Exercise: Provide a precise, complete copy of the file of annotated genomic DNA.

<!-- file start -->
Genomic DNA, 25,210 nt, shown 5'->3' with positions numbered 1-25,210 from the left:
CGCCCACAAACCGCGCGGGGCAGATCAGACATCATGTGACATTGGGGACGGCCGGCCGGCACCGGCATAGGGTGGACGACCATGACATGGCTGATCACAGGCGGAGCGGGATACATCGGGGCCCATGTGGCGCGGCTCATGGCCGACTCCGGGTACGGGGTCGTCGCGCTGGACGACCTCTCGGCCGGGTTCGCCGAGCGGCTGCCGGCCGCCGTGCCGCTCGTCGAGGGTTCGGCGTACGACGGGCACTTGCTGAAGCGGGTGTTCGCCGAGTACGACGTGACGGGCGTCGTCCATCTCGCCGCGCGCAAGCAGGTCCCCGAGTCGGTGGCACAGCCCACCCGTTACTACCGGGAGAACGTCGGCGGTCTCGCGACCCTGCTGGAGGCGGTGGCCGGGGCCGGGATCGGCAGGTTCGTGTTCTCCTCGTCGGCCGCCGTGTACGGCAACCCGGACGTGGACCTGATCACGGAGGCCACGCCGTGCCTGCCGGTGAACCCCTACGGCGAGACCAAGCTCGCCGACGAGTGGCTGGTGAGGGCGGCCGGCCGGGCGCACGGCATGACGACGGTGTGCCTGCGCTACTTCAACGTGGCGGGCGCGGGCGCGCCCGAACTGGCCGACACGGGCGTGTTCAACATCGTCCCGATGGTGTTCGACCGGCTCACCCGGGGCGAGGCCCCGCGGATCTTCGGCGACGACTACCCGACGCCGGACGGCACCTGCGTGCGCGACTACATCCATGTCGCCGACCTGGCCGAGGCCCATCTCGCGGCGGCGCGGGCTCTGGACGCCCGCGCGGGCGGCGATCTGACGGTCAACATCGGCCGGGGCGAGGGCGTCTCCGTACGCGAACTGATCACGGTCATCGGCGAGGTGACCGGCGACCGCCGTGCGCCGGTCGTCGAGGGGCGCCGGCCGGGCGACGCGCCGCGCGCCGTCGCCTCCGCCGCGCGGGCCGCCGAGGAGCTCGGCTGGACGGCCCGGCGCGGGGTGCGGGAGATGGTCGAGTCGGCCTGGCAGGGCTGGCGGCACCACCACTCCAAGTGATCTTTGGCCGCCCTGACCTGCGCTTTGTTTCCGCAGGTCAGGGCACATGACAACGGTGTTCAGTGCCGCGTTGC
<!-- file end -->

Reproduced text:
Genomic DNA, 25,210 nt, shown 5'->3' with positions numbered 1-25,210 from the left:
CGCCCACAAACCGCGCGGGGCAGATCAGACATCATGTGACATTGGGGACGGCCGGCCGGCACCGGCATAGGGTGGACGACCATGACATGGCTGATCACAGGCGGAGCGGGATACATCGGGGCCCATGTGGCGCGGCTCATGGCCGACTCCGGGTACGGGGTCGTCGCGCTGGACGACCTCTCGGCCGGGTTCGCCGAGCGGCTGCCGGCCGCCGTGCCGCTCGTCGAGGGTTCGGCGTACGACGGGCACTTGCTGAAGCGGGTGTTCGCCGAGTACGACGTGACGGGCGTCGTCCATCTCGCCGCGCGCAAGCAGGTCCCCGAGTCGGTGGCACAGCCCACCCGTTACTACCGGGAGAACGTCGGCGGTCTCGCGACCCTGCTGGAGGCGGTGGCCGGGGCCGGGATCGGCAGGTTCGTGTTCTCCTCGTCGGCCGCCGTGTACGGCAACCCGGACGTGGACCTGATCACGGAGGCCACGCCGTGCCTGCCGGTGAACCCCTACGGCGAGACCAAGCTCGCCGACGAGTGGCTGGTGAGGGCGGCCGGCCGGGCGCACGGCATGACGACGGTGTGCCTGCGCTACTTCAACGTGGCGGGCGCGGGCGCGCCCGAACTGGCCGACACGGGCGTGTTCAACATCGTCCCGATGGTGTTCGACCGGCTCACCCGGGGCGAGGCCCCGCGGATCTTCGGCGACGACTACCCGACGCCGGACGGCACCTGCGTGCGCGACTACATCCATGTCGCCGACCTGGCCGAGGCCCATCTCGCGGCGGCGCGGGCTCTGGACGCCCGCGCGGGCGGCGATCTGACGGTCAACATCGGCCGGGGCGAGGGCGTCTCCGTACGCGAACTGATCACGGTCATCGGCGAGGTGACCGGCGACCGCCGTGCGCCGGTCGTCGAGGGGCGCCGGCCGGGCGACGCGCCGCGCGCCGTCGCCTCCGCCGCGCGGGCCGCCGAGGAGCTCGGCTGGACGGCCCGGCGCGGGGTGCGGGAGATGGTCGAGTCGGCCTGGCAGGGCTGGCGGCACCACCACTCCAAGTGATCTTTGGCCGCCCTGACCTGCGCTTTGTTTCCGCAGGTCAGGGCACATGACAACGGTGTTCAGTGCCGCGTTGC